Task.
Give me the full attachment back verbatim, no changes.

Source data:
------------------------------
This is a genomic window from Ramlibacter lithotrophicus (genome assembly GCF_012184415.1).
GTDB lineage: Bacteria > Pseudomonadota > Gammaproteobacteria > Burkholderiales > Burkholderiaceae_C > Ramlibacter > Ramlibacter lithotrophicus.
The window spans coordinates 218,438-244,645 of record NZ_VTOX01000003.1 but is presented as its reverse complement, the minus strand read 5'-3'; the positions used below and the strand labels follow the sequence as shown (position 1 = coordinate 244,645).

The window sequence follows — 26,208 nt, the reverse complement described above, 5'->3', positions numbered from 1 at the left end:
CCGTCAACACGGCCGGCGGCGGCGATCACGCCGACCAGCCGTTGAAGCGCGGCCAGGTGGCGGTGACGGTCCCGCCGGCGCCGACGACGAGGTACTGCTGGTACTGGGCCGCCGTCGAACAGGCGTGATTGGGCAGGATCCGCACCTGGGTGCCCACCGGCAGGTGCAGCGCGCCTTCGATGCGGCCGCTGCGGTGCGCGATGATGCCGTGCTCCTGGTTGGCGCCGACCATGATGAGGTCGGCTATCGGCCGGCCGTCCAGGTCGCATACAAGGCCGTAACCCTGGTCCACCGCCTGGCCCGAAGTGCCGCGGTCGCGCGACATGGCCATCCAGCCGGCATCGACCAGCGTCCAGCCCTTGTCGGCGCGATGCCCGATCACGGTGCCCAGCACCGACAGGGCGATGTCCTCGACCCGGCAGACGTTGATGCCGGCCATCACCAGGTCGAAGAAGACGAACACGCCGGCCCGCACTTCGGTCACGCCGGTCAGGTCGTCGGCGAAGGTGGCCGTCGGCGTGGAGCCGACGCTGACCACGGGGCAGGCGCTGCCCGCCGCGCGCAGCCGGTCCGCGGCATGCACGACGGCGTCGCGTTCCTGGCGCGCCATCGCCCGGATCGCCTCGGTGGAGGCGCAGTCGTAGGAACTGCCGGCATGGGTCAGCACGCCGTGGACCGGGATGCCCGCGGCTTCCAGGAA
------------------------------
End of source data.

This is a genomic window from Ramlibacter lithotrophicus (genome assembly GCF_012184415.1).
GTDB lineage: Bacteria > Pseudomonadota > Gammaproteobacteria > Burkholderiales > Burkholderiaceae_C > Ramlibacter > Ramlibacter lithotrophicus.
The window spans coordinates 218,438-244,645 of record NZ_VTOX01000003.1 but is presented as its reverse complement, the minus strand read 5'-3'; the positions used below and the strand labels follow the sequence as shown (position 1 = coordinate 244,645).

The window sequence follows — 26,208 nt, the reverse complement described above, 5'->3', positions numbered from 1 at the left end:
CCGTCAACACGGCCGGCGGCGGCGATCACGCCGACCAGCCGTTGAAGCGCGGCCAGGTGGCGGTGACGGTCCCGCCGGCGCCGACGACGAGGTACTGCTGGTACTGGGCCGCCGTCGAACAGGCGTGATTGGGCAGGATCCGCACCTGGGTGCCCACCGGCAGGTGCAGCGCGCCTTCGATGCGGCCGCTGCGGTGCGCGATGATGCCGTGCTCCTGGTTGGCGCCGACCATGATGAGGTCGGCTATCGGCCGGCCGTCCAGGTCGCATACAAGGCCGTAACCCTGGTCCACCGCCTGGCCCGAAGTGCCGCGGTCGCGCGACATGGCCATCCAGCCGGCATCGACCAGCGTCCAGCCCTTGTCGGCGCGATGCCCGATCACGGTGCCCAGCACCGACAGGGCGATGTCCTCGACCCGGCAGACGTTGATGCCGGCCATCACCAGGTCGAAGAAGACGAACACGCCGGCCCGCACTTCGGTCACGCCGGTCAGGTCGTCGGCGAAGGTGGCCGTCGGCGTGGAGCCGACGCTGACCACGGGGCAGGCGCTGCCCGCCGCGCGCAGCCGGTCCGCGGCATGCACGACGGCGTCGCGTTCCTGGCGCGCCATCGCCCGGATCGCCTCGGTGGAGGCGCAGTCGTAGGAACTGCCGGCATGGGTCAGCACGCCGTGGACCGGGATGCCCGCGGCTTCCAGGAA